The Rev. R. E. Brown, 70, priest, authority on Gospel of St. John

August 12, 1998|By John Rivera | John Rivera,SUN STAFF

In the world of biblical scholarship, the Rev. Raymond E. Brown was a pioneer in Roman Catholic scripture studies who was perhaps the world's foremost authority on the Gospel of St. John.

But to those who knew him personally, he was a man of simple piety and a teacher who could translate profound biblical truths into language that anyone could understand.

Father Brown, who taught from 1959 to 1971 at St. Mary's Seminary and University in Roland Park, died Saturday of a heart attack in Redwood City, Calif., near where he lived in retirement. He was 70.

Father Brown was in Baltimore last month when plans were unveiled for a library expansion at St. Mary's that will include the Raymond E. Brown Center for Johannine Studies. The center will house the scholar's extensive library.

"He's the best teacher I ever had in my life and probably the best teacher anyone could ever have had," said the Rev. Robert F. Leavitt, president and rector of St. Mary's, who was Father Brown's student from 1964 to 1968. "Yet, he had the capacity to make the most difficult things seem obvious and clear."

Cardinal William H. Keeler said Father Brown was "much appreciated, not only by scholars, but by the bishops across the United States, because of the clear and truly inspiring way he could teach about the word of God."

Father Brown was one of the first Catholic scholars in the United States to use the historical-critical method to study the Bible. Applying the methods of historians to the Bible was common in Protestant scholarship, but was not encouraged among Catholics until Pope Pius XII issued his encyclical (a letter containing church teaching), Divino Afflante Spiritu, in 1943.

"That was in midst of the war, when the minds of most people were occupied with things other than the interpretation of the Bible," said the Rev. Joseph A. Fitzmyer, S.J., another highly esteemed Scripture scholar who teaches at Catholic University in Washington. "It took practically a decade before it had an effect in this country."

Father Brown was born on May 22, 1928, in New York City. His family moved to Florida in 1943, where he was ordained a priest in 1953 for the Diocese of St. Augustine after attending seminaries in Washington, Rome and Baltimore. Father Brown was later released by his bishop to join the Society of St. Sulpice, a group of priests who teach in seminaries.

After his ordination, Father Brown, along with Father Fitzmyer, .. attended Johns Hopkins University in the mid-1950s to study under William Foxwell Albright, the renowned biblical archaeologist and ancient Near East scholar. Father Brown earned his doctorate in semitic languages from Hopkins in 1958.

"When we studied at Hopkins, we sat in classes with Protestant and Jewish students," Father Fitzmyer said, an extremely rare occurrence for Catholic priests.

Father Brown began teaching at St. Mary's Seminary in 1959. Father Leavitt remembers not only his scholarship, but also his quiet piety. He would often walk the halls reciting his rosary, but unlike many, always kept the beads in his pocket, Father Leavitt said.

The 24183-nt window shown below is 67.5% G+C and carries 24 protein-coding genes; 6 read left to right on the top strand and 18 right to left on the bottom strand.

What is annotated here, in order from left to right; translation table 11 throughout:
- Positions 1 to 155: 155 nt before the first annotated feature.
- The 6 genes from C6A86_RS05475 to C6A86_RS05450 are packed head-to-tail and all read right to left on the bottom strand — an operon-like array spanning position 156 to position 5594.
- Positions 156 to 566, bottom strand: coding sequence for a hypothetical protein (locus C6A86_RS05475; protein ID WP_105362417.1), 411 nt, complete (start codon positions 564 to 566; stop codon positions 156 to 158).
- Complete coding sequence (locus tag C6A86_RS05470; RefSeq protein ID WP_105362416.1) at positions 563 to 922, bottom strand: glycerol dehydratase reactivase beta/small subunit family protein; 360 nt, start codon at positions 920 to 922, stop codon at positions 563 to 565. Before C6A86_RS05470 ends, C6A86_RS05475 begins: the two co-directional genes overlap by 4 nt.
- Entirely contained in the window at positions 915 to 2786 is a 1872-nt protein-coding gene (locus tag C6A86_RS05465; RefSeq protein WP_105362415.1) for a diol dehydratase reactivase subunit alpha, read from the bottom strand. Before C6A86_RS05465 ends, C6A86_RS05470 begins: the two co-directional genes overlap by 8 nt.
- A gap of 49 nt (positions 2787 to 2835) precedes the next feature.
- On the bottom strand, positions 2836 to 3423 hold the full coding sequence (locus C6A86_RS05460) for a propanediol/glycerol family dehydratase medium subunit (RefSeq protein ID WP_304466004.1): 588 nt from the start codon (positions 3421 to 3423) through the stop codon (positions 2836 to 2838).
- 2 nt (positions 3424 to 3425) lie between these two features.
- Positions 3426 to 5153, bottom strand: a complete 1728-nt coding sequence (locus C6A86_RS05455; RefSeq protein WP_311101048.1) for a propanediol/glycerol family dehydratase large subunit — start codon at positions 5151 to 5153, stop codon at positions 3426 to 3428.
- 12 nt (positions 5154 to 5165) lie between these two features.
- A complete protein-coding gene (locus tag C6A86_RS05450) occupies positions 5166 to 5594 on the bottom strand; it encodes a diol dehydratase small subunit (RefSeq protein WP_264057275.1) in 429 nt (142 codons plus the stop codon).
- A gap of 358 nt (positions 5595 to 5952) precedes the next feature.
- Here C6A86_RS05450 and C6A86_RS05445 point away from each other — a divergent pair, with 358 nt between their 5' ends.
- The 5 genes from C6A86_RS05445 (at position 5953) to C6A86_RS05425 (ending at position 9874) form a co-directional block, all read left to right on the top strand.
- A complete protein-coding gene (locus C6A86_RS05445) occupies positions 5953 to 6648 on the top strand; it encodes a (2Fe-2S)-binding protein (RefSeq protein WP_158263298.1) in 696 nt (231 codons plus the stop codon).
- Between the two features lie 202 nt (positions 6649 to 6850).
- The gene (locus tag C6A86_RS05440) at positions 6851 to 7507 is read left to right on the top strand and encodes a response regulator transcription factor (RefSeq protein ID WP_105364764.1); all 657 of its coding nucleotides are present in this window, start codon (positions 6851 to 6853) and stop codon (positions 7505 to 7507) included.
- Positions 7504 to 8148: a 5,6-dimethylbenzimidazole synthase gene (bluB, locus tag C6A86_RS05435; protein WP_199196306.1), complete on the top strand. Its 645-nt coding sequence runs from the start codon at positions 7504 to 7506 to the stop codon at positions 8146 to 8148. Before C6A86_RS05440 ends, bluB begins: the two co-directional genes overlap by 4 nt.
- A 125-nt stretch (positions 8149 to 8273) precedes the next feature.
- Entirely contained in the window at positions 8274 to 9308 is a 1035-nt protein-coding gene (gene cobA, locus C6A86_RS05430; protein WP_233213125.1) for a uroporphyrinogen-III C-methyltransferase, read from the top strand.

Father Brown is best known for his work on the Gospel of St. John. He wrote the groundbreaking "A Gospel According to John," published in successive volumes in 1966 and 1970, as part of the influential Anchor Bible series. With Father Fitzmyer and the Rev. Roland Murphy, Father Brown was co-editor of the "Jerome Biblical Commentary" in 1968, with a revision in 1990. He also published "The Birth of the Messiah" in 1977, which dealt with the historical basis for the infancy stories of Jesus, and "The Death of the Messiah" in 1994. Most recently, his "An Introduction to the New Testament" was published last year.

In 1971, he went to Union Theological Seminary in New York, and became its first tenured Catholic professor. He retired in from there in 1990.

"His courses, especially those on the Gospel of John, often drew the largest number of students of any course, filling the classroom to overflowing," said Phyllis Trible, who was a colleague of Father Brown's at Union. "His chapel sermons always focused on biblical texts, eloquently combining scholarship and faith. His erudition never obscured his clarity and simplicity."

Father Brown was not without his critics. His statements, in lectures and in publications, on the inability to positively establish historically the virginal conception by Mary drew criticism. He was attacked in conservative Catholic newspapers and had protesters at some of his lectures.

Father Brown also was active in the World Council of Churches and participated in the international Methodist/Roman Catholic Dialogue and the national Lutheran/Roman Catholic Dialogue.

Cardinal Keeler will celebrate a Mass of Christian burial for Father Brown on Monday at Our Lady of the Angels Roman Catholic Church, 711 Maiden Choice Lane, in Catonsville.

Father Brown is survived by a brother, Robert J. Brown, of Harrisburg, Pa.

Pub date: 8/12/98

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